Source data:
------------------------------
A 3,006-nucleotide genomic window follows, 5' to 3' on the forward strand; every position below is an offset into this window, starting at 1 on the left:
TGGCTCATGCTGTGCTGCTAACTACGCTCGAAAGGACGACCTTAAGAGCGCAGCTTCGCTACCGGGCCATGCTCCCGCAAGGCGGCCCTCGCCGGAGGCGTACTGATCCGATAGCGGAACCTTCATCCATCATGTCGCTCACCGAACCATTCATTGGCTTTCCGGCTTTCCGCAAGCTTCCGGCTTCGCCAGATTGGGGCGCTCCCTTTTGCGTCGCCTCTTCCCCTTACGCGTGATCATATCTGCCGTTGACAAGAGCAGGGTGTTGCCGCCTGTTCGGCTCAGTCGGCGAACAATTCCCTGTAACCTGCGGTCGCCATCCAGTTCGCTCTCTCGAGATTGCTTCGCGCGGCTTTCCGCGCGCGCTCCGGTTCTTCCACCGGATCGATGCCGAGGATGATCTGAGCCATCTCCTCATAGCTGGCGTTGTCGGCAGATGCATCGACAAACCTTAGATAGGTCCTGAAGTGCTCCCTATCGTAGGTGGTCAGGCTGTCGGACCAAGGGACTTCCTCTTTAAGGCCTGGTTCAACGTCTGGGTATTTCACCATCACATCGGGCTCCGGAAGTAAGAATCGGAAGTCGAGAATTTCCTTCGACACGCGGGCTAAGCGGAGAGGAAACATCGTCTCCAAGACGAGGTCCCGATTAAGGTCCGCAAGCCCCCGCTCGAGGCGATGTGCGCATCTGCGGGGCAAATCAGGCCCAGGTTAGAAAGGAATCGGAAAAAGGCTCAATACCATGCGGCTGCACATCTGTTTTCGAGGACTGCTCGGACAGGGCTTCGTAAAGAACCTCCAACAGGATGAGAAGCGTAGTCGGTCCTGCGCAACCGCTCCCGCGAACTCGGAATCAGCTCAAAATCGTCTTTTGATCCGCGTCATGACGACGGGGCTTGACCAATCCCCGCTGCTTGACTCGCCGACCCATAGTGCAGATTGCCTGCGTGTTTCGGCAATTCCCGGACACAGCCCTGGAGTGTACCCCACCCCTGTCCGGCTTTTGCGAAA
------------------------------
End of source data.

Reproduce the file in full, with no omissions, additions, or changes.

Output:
A 3,006-nucleotide genomic window follows, 5' to 3' on the forward strand; every position below is an offset into this window, starting at 1 on the left:
TGGCTCATGCTGTGCTGCTAACTACGCTCGAAAGGACGACCTTAAGAGCGCAGCTTCGCTACCGGGCCATGCTCCCGCAAGGCGGCCCTCGCCGGAGGCGTACTGATCCGATAGCGGAACCTTCATCCATCATGTCGCTCACCGAACCATTCATTGGCTTTCCGGCTTTCCGCAAGCTTCCGGCTTCGCCAGATTGGGGCGCTCCCTTTTGCGTCGCCTCTTCCCCTTACGCGTGATCATATCTGCCGTTGACAAGAGCAGGGTGTTGCCGCCTGTTCGGCTCAGTCGGCGAACAATTCCCTGTAACCTGCGGTCGCCATCCAGTTCGCTCTCTCGAGATTGCTTCGCGCGGCTTTCCGCGCGCGCTCCGGTTCTTCCACCGGATCGATGCCGAGGATGATCTGAGCCATCTCCTCATAGCTGGCGTTGTCGGCAGATGCATCGACAAACCTTAGATAGGTCCTGAAGTGCTCCCTATCGTAGGTGGTCAGGCTGTCGGACCAAGGGACTTCCTCTTTAAGGCCTGGTTCAACGTCTGGGTATTTCACCATCACATCGGGCTCCGGAAGTAAGAATCGGAAGTCGAGAATTTCCTTCGACACGCGGGCTAAGCGGAGAGGAAACATCGTCTCCAAGACGAGGTCCCGATTAAGGTCCGCAAGCCCCCGCTCGAGGCGATGTGCGCATCTGCGGGGCAAATCAGGCCCAGGTTAGAAAGGAATCGGAAAAAGGCTCAATACCATGCGGCTGCACATCTGTTTTCGAGGACTGCTCGGACAGGGCTTCGTAAAGAACCTCCAACAGGATGAGAAGCGTAGTCGGTCCTGCGCAACCGCTCCCGCGAACTCGGAATCAGCTCAAAATCGTCTTTTGATCCGCGTCATGACGACGGGGCTTGACCAATCCCCGCTGCTTGACTCGCCGACCCATAGTGCAGATTGCCTGCGTGTTTCGGCAATTCCCGGACACAGCCCTGGAGTGTACCCCACCCCTGTCCGGCTTTTGCGAAA